Fun things that you’ll discover in this section:
It’s always disappointed me that in the history of the American sitcom, only one has ever starred an Asian American in the lead, headlining role. Margaret Cho’s “All American Girl” is the one and only Asian American sitcom to ever air on network television.
What, we only get one?
Yellow Peril is my small attempt to correct that great imbalance in the world of entertainment. Sure, there are plenty of office humor type comics. And yes, plenty of comics out there star Asian people. But none have been drawn by me… until now!
If you’d like more behind-the-scenes stuff about the comic you can check out The Making of Yellow Peril podcast, a continuing production blog that I launched before I launched the actual comic. I know. Sooooo cart before the horse. And should you have any other questions, instead of a boring old FAQ, you can ask me over at the Yellow Peril formspring and you’ll get your answers.
THE TERM “YELLOW PERIL”
The term was coined in the late nineteenth century to denote people who suffered greatly from jaundice. No, that’s not true. It is from the nineteenth century and was used as a derogatory description of Asian laborers who were coming to western countries to find work. This political cartoon from 1899 entitled “The Yellow Terror In All His Glory” depicts how the West viewed Asians:
This fear of the “Yellow Peril” was reflected in much of early Western pop culture and media, most notably in the character of Fu Manchu, a sinister villain with mysterious supernatural powers. Versions of this evil character terrorized hapless Westerners in books, radio dramas, and films of the late nineteenth and early twentieth centuries.
This roly poly doll that serves as our comic navigation is my interpretation of a Daruma doll. Daruma dolls are modeled after Bodhidharma, the first Zen Buddhist practitioner. It is said that he meditated facing a blank wall in a cave for so long that his limbs atrophied. That’s why the Daruma doll lacks limbs. They’re traditionally hollow and have a low center of gravity so if you knock one over, it will roll back upright.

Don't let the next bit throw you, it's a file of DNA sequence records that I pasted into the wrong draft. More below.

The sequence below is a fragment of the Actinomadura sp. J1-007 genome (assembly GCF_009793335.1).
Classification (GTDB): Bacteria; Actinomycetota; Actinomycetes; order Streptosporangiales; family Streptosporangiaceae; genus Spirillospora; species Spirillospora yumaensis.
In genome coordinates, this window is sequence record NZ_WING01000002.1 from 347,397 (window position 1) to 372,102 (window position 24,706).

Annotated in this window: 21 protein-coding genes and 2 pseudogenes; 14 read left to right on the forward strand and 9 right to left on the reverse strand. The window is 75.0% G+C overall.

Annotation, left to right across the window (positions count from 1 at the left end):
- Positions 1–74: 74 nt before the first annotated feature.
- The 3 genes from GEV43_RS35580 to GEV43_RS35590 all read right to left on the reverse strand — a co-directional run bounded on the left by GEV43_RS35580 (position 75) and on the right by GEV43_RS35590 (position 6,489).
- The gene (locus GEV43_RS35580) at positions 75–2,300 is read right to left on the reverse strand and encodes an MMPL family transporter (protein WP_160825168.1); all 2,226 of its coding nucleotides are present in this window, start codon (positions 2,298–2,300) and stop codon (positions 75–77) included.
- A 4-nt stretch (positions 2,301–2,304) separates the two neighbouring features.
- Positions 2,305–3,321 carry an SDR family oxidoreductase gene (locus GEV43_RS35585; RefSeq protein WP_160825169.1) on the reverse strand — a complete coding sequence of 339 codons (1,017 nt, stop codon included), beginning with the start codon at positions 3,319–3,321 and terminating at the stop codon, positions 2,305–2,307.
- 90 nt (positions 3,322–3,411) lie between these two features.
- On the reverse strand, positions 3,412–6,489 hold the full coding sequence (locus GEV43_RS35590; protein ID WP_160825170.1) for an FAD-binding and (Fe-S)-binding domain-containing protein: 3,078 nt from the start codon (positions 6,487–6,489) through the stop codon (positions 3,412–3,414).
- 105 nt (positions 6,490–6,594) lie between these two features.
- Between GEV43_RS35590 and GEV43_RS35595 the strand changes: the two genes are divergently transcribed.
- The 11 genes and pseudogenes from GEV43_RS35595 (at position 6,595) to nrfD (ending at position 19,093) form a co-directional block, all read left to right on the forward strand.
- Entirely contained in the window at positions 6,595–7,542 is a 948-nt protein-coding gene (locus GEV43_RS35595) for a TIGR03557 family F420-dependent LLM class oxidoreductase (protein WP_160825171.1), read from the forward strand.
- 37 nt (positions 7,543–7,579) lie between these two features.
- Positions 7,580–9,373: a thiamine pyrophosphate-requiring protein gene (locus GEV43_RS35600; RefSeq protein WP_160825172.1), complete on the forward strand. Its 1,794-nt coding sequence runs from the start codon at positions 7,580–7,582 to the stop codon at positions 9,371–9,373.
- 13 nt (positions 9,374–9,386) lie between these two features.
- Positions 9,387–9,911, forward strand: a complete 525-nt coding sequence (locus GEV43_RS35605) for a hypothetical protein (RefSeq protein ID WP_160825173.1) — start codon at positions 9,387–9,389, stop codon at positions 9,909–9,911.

They are wish-making dolls. The doll’s eyes are blank. When you think of a wish, color in the right eye. Should that wish be fulfilled, color in the left eye. Japanese corporate culture uses Daruma dolls to inspire employees to complete great tasks. When the task is assigned, an eye is colored in. The single eye will remind them of their duty. Once the task is completed, the other eye is colored to signify party time!
My name is Jamie which is short for Jamie. You might also see it spelled Jami a few places online for reasons which are terribly embarrassing. People sometimes mistake me for a girl because I have long, flowy, thick shiny hair or they just see the name and assume I’m a chick. But as you can see from this:
I am, in fact, a horrible horrible man. Horrible.
This is actually my umpteenth webcomic. I start waaaay back in the day when Comicgenesis was Keenspace with a horrible thing called Titanium Moose. If you look hard enough, you can see an early version of Yellow Peril buried somewhere in there. I don’t remember my username or password so it will be online to embarrass the shit out of me until Comicgenesis goes tits up (if ever).
I did a two-year stint as a professional comic colorist with UDON Entertainment and got to color a number of Spider-Girl covers, interiors for Battle of the Planets, a Battle of the Planets Thundercats crossover illustrated by Kaare Andrews, iCandy for DC, and an early Conan collection for Dark Horse.
After a year or so of doing AZM as a webcomic, I put it on indefinite hiatus so I could work on Erfworld with Rob “freaking” Balder. I worked with Rob on book 1 for about three years. It’s now complete and ready for publication. I’ve bowed out of Erfworld to make room for a new artist.
And now I’m here!